Mercy From The Taxman

Tax settlements as low as pennies on the dollars have been made, though the IRS has no obligation to accept such offers.


GETTING STARTED

You can print Form 656, used for filing an OIC, from the IRS website, www.irs.gov. Or call (800) 829-1040.

The legal self-help site www.nolo.com gives a simple description of the pros and cons of filing an OIC.

The IRS lists five common errors taxpayers make when submitting an Offer in Compromise:

  • Not including essential information on the OIC form.
  • Not listing all tax liabilities, including personal taxes.
  • Offering less than the equity in all of your assets.
  • Altering the form.
  • Omitting a spouse’s signature.
  • When you can’t even afford new tires, it’s hard to get excited about keeping up with your income tax bills. That’s been the case for many owner-operators who’ve been stretched to the breaking point for two years or more by expensive fuel and slow freight.

    Many owner-operators in that boat used Tax Clearance Center in Roseville, Calif., to help broker a deal with the Internal Revenue Service. “In the past two years, we’ve filed more Offers in Compromise for owner-operators than in the previous five,” says Evelyn Fernandez, vice president of the firm’s tax resolution services.

    An OIC is the IRS program in which a taxpayer who is clearly unable to pay a tax bill negotiates to pay Uncle Sam less than is owed. Sometimes quite a bit less.

    “You’d be surprised,” Fernandez says. “On $30,000 or $40,000 debt, you can offer as little as $1,000 – or less if you don’t have anything.” The self-help legal site nolo.com says the IRS has settled for as little as 1 percent of a tax bill.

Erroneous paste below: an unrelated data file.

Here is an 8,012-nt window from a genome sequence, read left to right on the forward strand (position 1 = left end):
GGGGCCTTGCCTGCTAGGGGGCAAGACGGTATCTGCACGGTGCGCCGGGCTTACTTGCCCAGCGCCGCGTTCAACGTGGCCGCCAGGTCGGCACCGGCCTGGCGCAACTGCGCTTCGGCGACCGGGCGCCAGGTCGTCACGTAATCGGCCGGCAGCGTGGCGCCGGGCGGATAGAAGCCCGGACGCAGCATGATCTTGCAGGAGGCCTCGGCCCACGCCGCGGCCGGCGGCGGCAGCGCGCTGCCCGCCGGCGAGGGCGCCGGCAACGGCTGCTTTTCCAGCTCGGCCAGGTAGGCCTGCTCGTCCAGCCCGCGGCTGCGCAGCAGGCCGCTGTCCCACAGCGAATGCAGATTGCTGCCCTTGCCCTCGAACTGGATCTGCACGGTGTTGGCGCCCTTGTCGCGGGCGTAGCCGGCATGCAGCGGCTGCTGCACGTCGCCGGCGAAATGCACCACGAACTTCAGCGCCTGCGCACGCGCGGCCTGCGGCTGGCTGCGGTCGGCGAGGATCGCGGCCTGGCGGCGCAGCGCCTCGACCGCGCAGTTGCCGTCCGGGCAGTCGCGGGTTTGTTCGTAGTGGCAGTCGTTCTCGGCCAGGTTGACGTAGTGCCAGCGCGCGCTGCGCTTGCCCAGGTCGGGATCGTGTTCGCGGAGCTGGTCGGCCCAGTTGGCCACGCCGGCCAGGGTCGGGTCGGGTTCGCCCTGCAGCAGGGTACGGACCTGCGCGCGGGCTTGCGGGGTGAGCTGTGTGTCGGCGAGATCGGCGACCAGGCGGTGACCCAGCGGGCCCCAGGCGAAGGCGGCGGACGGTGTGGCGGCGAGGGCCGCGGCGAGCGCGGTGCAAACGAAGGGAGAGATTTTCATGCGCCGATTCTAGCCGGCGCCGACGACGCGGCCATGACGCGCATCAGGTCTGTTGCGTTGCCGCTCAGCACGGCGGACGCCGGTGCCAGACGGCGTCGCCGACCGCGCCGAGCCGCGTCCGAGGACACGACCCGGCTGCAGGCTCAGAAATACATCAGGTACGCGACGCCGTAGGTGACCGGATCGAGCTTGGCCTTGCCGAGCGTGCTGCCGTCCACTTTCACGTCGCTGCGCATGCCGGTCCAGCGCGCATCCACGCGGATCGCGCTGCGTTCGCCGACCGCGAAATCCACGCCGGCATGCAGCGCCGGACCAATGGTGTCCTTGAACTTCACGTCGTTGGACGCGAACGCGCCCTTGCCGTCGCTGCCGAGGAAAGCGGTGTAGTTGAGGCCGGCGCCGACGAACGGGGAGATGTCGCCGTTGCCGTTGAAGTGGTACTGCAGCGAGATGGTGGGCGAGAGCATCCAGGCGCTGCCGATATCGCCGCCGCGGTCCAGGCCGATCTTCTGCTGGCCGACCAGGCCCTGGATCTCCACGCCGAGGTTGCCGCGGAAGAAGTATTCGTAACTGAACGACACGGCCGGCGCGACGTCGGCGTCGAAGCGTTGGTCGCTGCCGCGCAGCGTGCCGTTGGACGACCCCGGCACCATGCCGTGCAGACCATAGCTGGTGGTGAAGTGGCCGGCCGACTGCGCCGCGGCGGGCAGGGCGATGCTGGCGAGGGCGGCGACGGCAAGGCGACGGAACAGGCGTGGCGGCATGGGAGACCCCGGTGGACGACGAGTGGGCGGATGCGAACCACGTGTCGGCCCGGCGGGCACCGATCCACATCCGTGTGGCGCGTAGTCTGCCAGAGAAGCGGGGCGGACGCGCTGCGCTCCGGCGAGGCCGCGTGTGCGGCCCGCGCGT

Even so, don’t get your hopes up. Howard Abrams of PBS Tax and Bookkeeping Services in Los Angeles, says he does some probing when an owner-operator requests an OIC filing, which involves extensive documentation. “I don’t want to start taking money, going through the whole thing,” he says. “I want to know it’s going to work.”

    One critical aspect for filers is “income relative to their expense obligations,” Abrams says. In others words, the IRS assumes an owner-operator supporting a family of four has higher expenses than a single owner-operator.

    The other major factor is assets. “If you can mortgage or sell to pay what you owe, they’re not going to accept less than what you’re worth,” says Fernandez. However, the IRS recognizes that an owner-operator has no income without his truck, so that usually does not get sold.

    It takes about six to 12 months from submitting the OIC until a final deal gets approved, she says. Cases involving large amounts, such as more than $50,000, often take longer because they get referred to an investigative unit.

    Fernandez’s firm also helps owner-operators work out payment plans with the IRS when it appears that income is steady and large enough to eventually pay off the debt. While such plans don’t reduce the tax bill, they can save money by eliminating penalties and interest that would otherwise mount up.

    The cost for an OIC can start around $2,000 and go much higher for owner-operators who have more than one truck and have payroll tax problems, Fernandez says. However, the cost can be worth it “if you’re barely making it, and what you make, you’re spending,” says Fernandez. “This program gives you a fresh start.”

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